- demonstrate proficiency in the language of instruction (English, German or French) at a level required for admission by host universities;
- be able to participate in an intensive pre-academic summer school in July or August 2020 and start their degree program in August or September 2020;
- be able to receive and maintain a visa or study permit as required by the host country; and
- demonstrate a clear commitment to their home country or region to strengthen open society development.
The awards are available to citizens of the following countries:
- Democratic Republic of Congo
- Equatorial Guinea
- Republic of Congo
- South Sudan
Awards are available for study in the following areas:
- Communications, Journalism & Media
- Culture, History & Society
- Development Studies
- Education Management & Leadership
- Environment & Natural Resource Management
- Gender Studies
- Human Rights
- Law (including Human Rights law)
- Politics & International Studies
- Public Health Policy & Health Management
- Public Administration
- Public Policy
- Social Policy
- Social Work
The Open Society Foundations and Scholarship Programs are committed to equal opportunity, and exercise that policy in relation to all admissions processes. CSLA does not discriminate on the basis of age, race, color, sex, religion, sexual orientation, or disability.
Competition for the Civil Society Leadership Awards is open and merit-based. Selection is based on an applicant’s fit with the program’s objectives as well as the graduate admissions criteria of the participating universities. Academic excellence, professional aptitude, leadership potential in the field of specialization, proven commitment to open society values, and appropriate language proficiency are all important factors in evaluation.
All eligible applicants will be reviewed by an international selection committee. The proposed field of study should be logical for the goals expressed, and the application itself should be well-organized and complete. Compelling candidates will be interviewed by a selection committee comprised of university representatives, CSLA staff, and partner organization representatives, such as the German Academic Exchange Service (DAAD).
Selection and Notification Cycle
- Applications must be submitted by midnight, May 15, 2019, Eastern Daylight Time.
- Uncompetitive and/or ineligible applicants will be notified in late August.
- Applicants who pass external review become semi-finalists and will be invited to an interview to be scheduled in late September or October.
- Semi-finalists are required to secure two (2) letters of recommendation which must be submitted directly to CSLA by referees by October 1, 2019.
- Semi-finalists will be required to take an official language test by the end of October 2019; all candidates invited to an interview are entitled to one (1) language test, arranged and paid for by CSLA.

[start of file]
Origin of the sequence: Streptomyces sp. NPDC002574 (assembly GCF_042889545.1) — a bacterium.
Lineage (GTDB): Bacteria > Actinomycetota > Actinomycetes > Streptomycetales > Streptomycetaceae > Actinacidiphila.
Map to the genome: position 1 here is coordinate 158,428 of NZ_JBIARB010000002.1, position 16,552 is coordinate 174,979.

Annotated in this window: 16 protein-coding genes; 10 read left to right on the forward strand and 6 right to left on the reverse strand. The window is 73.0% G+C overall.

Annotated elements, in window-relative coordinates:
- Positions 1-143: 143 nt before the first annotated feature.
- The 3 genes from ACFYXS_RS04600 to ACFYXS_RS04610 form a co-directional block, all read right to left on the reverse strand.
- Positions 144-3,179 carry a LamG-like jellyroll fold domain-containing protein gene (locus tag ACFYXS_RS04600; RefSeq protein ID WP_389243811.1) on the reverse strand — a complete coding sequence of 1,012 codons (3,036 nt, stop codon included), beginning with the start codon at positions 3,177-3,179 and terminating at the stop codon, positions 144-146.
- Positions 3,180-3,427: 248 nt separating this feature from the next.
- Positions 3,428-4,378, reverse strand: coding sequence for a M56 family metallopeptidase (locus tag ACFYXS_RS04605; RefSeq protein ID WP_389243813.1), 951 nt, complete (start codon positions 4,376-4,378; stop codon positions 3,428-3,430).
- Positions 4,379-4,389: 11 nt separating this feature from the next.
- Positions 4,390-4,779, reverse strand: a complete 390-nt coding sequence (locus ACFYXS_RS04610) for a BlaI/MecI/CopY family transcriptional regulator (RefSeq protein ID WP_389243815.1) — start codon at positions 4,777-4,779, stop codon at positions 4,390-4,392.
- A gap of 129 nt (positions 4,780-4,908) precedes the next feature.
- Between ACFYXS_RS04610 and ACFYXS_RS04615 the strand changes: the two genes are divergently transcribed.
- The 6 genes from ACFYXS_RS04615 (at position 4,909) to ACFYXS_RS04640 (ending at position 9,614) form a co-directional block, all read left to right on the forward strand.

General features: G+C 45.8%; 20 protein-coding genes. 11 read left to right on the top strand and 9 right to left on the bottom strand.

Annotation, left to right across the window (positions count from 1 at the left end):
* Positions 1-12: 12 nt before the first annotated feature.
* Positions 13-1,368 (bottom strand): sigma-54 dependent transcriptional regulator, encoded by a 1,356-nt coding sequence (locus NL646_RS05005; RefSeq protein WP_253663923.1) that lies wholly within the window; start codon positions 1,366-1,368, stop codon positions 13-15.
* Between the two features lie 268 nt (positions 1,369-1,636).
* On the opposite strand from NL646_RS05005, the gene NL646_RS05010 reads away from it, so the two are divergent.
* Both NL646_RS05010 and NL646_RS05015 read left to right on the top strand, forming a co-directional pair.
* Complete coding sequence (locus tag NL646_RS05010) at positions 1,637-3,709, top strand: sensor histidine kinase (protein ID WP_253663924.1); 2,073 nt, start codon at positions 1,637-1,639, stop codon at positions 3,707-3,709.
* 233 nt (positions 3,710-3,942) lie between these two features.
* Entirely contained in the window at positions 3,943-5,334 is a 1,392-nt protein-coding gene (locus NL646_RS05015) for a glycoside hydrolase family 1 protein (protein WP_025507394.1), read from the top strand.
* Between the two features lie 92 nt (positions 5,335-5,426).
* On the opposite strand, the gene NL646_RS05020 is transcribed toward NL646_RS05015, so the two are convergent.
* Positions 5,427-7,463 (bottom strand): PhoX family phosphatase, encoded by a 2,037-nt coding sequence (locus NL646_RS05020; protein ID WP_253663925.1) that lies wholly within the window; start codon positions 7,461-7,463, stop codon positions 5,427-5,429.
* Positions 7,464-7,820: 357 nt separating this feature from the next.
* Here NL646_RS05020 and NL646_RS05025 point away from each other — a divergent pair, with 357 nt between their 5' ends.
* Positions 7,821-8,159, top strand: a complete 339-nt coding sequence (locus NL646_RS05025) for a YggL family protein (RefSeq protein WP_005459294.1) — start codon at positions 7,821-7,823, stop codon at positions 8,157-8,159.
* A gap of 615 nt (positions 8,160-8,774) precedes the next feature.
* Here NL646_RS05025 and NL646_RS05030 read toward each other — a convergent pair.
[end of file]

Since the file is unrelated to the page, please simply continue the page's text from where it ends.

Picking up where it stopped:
- Final selection will be held in November; results will be sent via email by January 2020.
- Successful semi-finalists are now CSLA finalists, and CSLA staff will initiate their host university placement process.
- The CSLA university placement process takes time; CSLA will strive to confirm placements for finalists by late April 2020.
- Once placement is secured, CSLA finalists will be notified that they are now CSLA grantees, and will be asked to sign and return a formal grant document before any further actions can be taken.
Interested applicants must complete an online or paper CSLA application and submit along with supporting documentation to be considered for CSLA support.
All candidates are strongly encouraged to apply online if possible using the Open Society Foundations grant portal, an online platform. To apply online, please register on the portal and then follow instructions.
Paper applications may be accessed in the Download Files section of this page. Please download the application form before completing or printing, and review the accompanying materials before submitting your application.
If you are applying in French, you must download and email or mail in an application form. Please consult How to Apply for further information.
If you have further questions, please consult the Frequently Asked Questions.
All application materials in French will be available on this page from March 21, 2019.
The privileged showcase the same arrogance driving the marginalised that voted them in. This is #karma caught in a catch 22 between power and poverty. #NoConfidence #PeoplesVote #Brexit
Mike Davies interview published 6 years ago, couldn’t be more relevant to tomorrow. https://t.co/ywZ08Ex2Wn